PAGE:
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Overheating Ford Focus


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WillH
New User

Mar 15, 2021, 10:57 AM

Post #1 of 7 (686 views)
  post locked   Overheating Ford Focus  

2008 Ford Focus SES 118,000 miles

Once the weather warmed up I discovered an issue with my engine cooling system. I turned the heat off (which does blast really good heat) and now I am having overheating issues. While the engine was hot I checked coolant levels and they were fine, I even carefully removed the cap to find the level in there was also fine. The cap was under no pressure and the coolant was cool. I was told by a friend that it sounded like the radiator was clogged so I had it flush. I picked it up the morning and after a test found the heat still works great but once it is turned off the can begins to overheat again. I check the radiator cap again. This time it was under a little pressure but the coolant still felt cool.


Hammer Time
Ultimate Carjunky / Moderator
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Mar 15, 2021, 1:26 PM

Post #2 of 7 (662 views)
  post locked   Re: Overheating Ford Focus  

You cannot check coolant level in a radiator with the engine hot.

You have to get this completely filled and all the air pockets removed. We generally use a vacuum fill to accomplish this.

You also need a better description of how and when this overheats.



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WillH
New User

Mar 16, 2021, 6:10 AM

Post #3 of 7 (622 views)
  post locked   Re: Overheating Ford Focus  

Since the over heating has started I have only taken the car on city roads. On my short 10 minute 3.5 Mile ride to work even with the heat off it will not over heat. I first discovered it while I was taking a longer drive with the heat off, still just driving city roads, stop and go traffic topping off at 45 mph. The gauge started to climb really high about 7 miles into the trip. I immediately turned the heat on and It began to pump out heat on go down. I pulled over turn the engine off and let the heat run until for a while to let it cool down. I then rode home with the heat on and had no issues. I checked the coolant levels and found the overflow tank was at the cold level so I added some coolant. I drove it for a few more days but the first time I took it on a longer trip with the heat off the temperature gauge showed it overheating again, I immediately turn the heat on and pulled over into the first parking lot. I see now it wasn't a smart idea but I did remove the radiator cap and found no pressure and coolant seemed cool. I was told that it sound like the radiator was clogged and had it flushed by Pep Boys. The 10 mile trip I ran it with the heat off and it began to over heat. I once again got it to cool by turning the heat on and once again pulled over and took the ill advised step of removing the radiator cap this time the cap. This time the was a little pressure but the coolant was still cool. Not sure the practice of flushing the coolant but the overflow tank appears to have water in it, it is clear.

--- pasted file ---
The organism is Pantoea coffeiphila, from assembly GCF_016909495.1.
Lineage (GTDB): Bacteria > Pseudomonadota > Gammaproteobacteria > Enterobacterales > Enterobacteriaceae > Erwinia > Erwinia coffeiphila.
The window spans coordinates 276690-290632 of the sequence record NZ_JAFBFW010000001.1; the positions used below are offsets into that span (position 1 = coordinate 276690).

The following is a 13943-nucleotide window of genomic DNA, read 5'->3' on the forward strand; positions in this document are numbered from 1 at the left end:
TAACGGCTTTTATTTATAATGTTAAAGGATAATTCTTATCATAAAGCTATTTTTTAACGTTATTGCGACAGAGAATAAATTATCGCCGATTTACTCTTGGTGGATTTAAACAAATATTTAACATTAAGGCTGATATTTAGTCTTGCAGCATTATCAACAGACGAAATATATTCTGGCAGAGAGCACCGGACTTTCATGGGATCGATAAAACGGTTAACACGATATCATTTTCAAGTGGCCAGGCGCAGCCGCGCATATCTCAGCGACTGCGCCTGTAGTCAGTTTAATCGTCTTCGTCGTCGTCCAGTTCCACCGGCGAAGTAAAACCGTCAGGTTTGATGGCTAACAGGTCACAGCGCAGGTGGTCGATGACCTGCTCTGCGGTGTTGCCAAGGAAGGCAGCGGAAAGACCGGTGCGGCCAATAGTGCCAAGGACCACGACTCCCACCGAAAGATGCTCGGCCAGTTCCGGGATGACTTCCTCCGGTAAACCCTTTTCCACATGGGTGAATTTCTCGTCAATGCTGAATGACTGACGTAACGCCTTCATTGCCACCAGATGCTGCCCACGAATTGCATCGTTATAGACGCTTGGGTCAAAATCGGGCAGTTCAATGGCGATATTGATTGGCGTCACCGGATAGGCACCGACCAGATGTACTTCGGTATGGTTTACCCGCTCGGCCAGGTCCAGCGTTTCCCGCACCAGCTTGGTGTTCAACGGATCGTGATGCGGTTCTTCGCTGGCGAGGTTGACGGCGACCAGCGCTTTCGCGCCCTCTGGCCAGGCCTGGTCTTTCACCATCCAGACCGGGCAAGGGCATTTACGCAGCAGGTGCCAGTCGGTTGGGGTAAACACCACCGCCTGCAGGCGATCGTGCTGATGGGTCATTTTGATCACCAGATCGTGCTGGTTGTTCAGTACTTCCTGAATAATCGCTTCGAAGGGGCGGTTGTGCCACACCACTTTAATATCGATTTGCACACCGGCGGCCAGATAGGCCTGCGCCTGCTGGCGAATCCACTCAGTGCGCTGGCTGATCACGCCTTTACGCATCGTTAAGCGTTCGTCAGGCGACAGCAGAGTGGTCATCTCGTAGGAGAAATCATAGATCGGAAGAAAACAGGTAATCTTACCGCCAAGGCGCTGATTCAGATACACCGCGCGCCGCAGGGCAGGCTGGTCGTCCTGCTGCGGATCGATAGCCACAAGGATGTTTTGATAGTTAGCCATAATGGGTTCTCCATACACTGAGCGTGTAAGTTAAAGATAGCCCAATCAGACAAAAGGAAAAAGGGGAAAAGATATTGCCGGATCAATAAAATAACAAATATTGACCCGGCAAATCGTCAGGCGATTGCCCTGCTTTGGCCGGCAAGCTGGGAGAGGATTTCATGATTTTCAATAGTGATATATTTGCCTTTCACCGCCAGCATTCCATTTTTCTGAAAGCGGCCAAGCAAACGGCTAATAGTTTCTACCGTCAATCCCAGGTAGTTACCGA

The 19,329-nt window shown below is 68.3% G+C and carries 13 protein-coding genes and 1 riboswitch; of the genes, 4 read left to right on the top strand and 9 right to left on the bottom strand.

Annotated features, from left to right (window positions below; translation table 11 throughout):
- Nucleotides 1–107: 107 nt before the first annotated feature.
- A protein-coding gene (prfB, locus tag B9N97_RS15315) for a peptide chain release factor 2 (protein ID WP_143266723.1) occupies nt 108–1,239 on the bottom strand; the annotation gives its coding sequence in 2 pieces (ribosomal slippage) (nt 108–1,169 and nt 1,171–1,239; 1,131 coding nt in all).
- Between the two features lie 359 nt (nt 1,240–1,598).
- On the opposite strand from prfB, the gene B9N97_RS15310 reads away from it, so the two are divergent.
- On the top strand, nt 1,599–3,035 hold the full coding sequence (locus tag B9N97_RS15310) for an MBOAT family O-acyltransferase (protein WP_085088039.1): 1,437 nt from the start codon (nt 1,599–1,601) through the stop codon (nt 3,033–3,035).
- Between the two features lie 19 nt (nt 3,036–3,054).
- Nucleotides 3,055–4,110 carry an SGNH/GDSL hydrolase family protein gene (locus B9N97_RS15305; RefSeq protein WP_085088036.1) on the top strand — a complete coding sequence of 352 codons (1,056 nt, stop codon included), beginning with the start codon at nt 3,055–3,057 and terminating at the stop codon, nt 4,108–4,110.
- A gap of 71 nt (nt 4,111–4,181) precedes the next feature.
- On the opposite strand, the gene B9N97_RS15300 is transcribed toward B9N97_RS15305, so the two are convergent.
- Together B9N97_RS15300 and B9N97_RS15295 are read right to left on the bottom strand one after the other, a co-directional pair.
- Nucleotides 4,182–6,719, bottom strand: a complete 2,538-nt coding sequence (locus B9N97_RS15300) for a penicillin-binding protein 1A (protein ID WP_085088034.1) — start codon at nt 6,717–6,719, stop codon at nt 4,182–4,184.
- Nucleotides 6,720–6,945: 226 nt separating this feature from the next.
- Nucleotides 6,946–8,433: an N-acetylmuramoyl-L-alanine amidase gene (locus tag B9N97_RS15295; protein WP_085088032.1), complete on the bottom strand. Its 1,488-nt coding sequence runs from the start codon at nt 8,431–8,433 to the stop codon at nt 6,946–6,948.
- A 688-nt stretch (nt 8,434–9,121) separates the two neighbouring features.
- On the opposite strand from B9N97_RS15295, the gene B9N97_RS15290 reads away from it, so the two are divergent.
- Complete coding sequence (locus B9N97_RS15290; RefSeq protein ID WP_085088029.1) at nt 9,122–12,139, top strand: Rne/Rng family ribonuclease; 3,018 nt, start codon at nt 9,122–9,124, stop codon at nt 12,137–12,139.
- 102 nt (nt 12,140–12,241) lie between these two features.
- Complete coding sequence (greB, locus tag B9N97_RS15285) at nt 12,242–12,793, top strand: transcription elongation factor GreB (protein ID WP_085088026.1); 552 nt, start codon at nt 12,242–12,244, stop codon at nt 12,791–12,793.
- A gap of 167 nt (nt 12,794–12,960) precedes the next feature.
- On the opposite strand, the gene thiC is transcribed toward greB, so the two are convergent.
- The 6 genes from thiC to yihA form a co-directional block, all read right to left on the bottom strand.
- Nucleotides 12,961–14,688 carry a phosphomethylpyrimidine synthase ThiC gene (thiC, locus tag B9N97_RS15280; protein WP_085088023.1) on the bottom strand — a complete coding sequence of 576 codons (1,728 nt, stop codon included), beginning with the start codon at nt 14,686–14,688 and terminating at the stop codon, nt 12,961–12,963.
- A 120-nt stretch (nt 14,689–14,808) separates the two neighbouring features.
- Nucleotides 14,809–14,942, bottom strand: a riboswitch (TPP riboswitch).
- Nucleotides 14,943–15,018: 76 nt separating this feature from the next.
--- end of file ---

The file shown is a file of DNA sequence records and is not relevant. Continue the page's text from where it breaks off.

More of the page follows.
Hammer Time
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Mar 16, 2021, 6:37 AM

Post #4 of 7 (620 views)
  post locked   Re: Overheating Ford Focus  

OK, the first thing you need to make sure of is that you are getting all the air pockets out.